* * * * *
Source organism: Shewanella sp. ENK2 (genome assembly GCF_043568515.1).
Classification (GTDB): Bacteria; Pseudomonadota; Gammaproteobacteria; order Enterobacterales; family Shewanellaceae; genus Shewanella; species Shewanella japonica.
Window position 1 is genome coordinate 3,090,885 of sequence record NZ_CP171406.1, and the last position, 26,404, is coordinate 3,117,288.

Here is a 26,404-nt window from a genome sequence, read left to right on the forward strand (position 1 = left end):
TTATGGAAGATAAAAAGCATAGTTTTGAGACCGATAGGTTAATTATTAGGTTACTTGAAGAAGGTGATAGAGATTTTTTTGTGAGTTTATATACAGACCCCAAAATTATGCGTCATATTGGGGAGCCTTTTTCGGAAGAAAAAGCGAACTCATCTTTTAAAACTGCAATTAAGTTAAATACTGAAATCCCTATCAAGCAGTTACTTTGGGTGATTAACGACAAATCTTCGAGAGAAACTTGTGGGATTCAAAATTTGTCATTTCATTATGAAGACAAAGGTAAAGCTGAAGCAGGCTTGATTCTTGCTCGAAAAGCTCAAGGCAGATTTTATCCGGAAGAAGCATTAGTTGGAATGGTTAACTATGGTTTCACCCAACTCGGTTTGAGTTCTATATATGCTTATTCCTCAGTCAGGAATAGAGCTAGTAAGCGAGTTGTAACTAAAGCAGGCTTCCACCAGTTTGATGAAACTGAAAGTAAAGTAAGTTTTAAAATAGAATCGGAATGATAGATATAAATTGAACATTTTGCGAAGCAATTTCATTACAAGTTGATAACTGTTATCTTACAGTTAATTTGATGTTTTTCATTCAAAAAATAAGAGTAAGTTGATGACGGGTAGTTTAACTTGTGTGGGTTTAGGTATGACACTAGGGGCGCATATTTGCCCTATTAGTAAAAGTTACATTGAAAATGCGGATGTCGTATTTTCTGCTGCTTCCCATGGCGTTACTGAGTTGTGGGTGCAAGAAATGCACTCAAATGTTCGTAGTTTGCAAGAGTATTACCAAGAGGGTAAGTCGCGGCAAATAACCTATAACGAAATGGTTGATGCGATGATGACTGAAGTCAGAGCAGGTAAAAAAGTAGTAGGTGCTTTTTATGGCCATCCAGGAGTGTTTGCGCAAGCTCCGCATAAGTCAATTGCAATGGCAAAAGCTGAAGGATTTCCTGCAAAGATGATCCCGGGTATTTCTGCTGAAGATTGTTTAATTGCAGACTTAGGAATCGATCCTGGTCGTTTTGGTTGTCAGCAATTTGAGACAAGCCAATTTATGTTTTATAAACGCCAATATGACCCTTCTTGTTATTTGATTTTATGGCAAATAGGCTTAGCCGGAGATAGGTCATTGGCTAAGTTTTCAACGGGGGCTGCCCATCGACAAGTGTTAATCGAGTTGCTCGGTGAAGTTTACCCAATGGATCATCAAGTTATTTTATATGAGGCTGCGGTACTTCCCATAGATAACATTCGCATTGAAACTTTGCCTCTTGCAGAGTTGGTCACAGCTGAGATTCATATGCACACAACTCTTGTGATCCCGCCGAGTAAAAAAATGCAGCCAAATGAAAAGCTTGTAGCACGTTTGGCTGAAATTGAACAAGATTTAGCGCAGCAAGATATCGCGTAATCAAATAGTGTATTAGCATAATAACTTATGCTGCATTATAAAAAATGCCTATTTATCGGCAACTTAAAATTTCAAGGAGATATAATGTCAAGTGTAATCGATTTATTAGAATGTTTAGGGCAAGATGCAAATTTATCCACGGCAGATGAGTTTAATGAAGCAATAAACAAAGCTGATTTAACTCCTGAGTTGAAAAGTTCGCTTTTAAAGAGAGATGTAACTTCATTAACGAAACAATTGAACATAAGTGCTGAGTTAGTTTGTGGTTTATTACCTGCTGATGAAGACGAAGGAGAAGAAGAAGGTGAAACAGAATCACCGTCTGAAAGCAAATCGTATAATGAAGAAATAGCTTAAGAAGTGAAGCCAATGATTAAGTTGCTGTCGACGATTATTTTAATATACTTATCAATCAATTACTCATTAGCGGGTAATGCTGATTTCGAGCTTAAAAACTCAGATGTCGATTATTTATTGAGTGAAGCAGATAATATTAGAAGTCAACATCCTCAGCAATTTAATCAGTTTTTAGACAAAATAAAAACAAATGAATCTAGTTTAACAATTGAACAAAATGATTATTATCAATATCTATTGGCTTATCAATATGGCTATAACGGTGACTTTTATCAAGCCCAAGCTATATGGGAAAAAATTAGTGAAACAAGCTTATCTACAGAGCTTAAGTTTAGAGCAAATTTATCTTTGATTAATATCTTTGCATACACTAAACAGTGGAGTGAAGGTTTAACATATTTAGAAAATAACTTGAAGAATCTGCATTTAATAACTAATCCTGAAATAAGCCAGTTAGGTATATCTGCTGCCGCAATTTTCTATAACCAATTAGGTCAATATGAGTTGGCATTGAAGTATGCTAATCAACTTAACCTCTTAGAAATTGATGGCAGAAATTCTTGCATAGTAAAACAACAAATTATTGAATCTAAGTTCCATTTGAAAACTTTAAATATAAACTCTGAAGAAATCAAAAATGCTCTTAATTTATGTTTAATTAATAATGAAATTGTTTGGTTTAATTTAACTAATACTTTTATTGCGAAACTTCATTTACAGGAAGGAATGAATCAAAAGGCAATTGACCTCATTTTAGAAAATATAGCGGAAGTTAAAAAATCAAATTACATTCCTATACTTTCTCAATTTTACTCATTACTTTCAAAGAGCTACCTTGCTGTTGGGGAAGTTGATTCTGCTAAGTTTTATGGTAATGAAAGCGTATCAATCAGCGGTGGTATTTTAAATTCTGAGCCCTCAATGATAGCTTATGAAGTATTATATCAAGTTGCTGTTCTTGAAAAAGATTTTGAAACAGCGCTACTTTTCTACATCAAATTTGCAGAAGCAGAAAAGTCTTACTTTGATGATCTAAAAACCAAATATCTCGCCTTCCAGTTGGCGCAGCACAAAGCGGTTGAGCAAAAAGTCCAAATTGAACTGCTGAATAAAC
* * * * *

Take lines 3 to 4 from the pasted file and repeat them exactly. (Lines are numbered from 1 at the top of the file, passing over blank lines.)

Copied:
Window position 1 is genome coordinate 3,090,885 of sequence record NZ_CP171406.1, and the last position, 26,404, is coordinate 3,117,288.

Here is a 26,404-nt window from a genome sequence, read left to right on the forward strand (position 1 = left end):